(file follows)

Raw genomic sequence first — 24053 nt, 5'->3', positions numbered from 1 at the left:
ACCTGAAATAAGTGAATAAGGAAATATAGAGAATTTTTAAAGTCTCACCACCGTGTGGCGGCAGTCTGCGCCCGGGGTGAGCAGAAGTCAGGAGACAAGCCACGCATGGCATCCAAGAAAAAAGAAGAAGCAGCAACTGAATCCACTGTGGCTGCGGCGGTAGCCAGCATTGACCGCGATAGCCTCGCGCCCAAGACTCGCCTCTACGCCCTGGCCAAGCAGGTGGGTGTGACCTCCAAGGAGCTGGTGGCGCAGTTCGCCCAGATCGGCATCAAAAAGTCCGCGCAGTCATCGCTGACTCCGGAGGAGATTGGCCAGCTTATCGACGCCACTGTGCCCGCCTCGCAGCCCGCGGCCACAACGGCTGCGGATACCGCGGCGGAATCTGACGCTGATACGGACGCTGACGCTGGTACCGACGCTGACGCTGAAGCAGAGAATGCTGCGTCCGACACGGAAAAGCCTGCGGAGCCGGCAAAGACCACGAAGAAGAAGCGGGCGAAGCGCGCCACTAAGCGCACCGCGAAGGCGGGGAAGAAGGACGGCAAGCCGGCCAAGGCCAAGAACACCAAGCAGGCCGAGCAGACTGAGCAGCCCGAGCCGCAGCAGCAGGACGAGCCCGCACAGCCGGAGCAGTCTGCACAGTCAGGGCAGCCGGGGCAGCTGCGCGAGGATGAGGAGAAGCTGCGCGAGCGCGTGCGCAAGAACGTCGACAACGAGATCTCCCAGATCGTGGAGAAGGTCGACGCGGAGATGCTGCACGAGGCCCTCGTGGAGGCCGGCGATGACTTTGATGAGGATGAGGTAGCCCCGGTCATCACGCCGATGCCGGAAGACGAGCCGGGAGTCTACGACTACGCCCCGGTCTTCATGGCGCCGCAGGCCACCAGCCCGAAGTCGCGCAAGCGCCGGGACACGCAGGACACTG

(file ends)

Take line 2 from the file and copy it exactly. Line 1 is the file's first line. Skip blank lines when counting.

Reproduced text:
ACCTGAAATAAGTGAATAAGGAAATATAGAGAATTTTTAAAGTCTCACCACCGTGTGGCGGCAGTCTGCGCCCGGGGTGAGCAGAAGTCAGGAGACAAGCCACGCATGGCATCCAAGAAAAAAGAAGAAGCAGCAACTGAATCCACTGTGGCTGCGGCGGTAGCCAGCATTGACCGCGATAGCCTCGCGCCCAAGACTCGCCTCTACGCCCTGGCCAAGCAGGTGGGTGTGACCTCCAAGGAGCTGGTGGCGCAGTTCGCCCAGATCGGCATCAAAAAGTCCGCGCAGTCATCGCTGACTCCGGAGGAGATTGGCCAGCTTATCGACGCCACTGTGCCCGCCTCGCAGCCCGCGGCCACAACGGCTGCGGATACCGCGGCGGAATCTGACGCTGATACGGACGCTGACGCTGGTACCGACGCTGACGCTGAAGCAGAGAATGCTGCGTCCGACACGGAAAAGCCTGCGGAGCCGGCAAAGACCACGAAGAAGAAGCGGGCGAAGCGCGCCACTAAGCGCACCGCGAAGGCGGGGAAGAAGGACGGCAAGCCGGCCAAGGCCAAGAACACCAAGCAGGCCGAGCAGACTGAGCAGCCCGAGCCGCAGCAGCAGGACGAGCCCGCACAGCCGGAGCAGTCTGCACAGTCAGGGCAGCCGGGGCAGCTGCGCGAGGATGAGGAGAAGCTGCGCGAGCGCGTGCGCAAGAACGTCGACAACGAGATCTCCCAGATCGTGGAGAAGGTCGACGCGGAGATGCTGCACGAGGCCCTCGTGGAGGCCGGCGATGACTTTGATGAGGATGAGGTAGCCCCGGTCATCACGCCGATGCCGGAAGACGAGCCGGGAGTCTACGACTACGCCCCGGTCTTCATGGCGCCGCAGGCCACCAGCCCGAAGTCGCGCAAGCGCCGGGACACGCAGGACACTG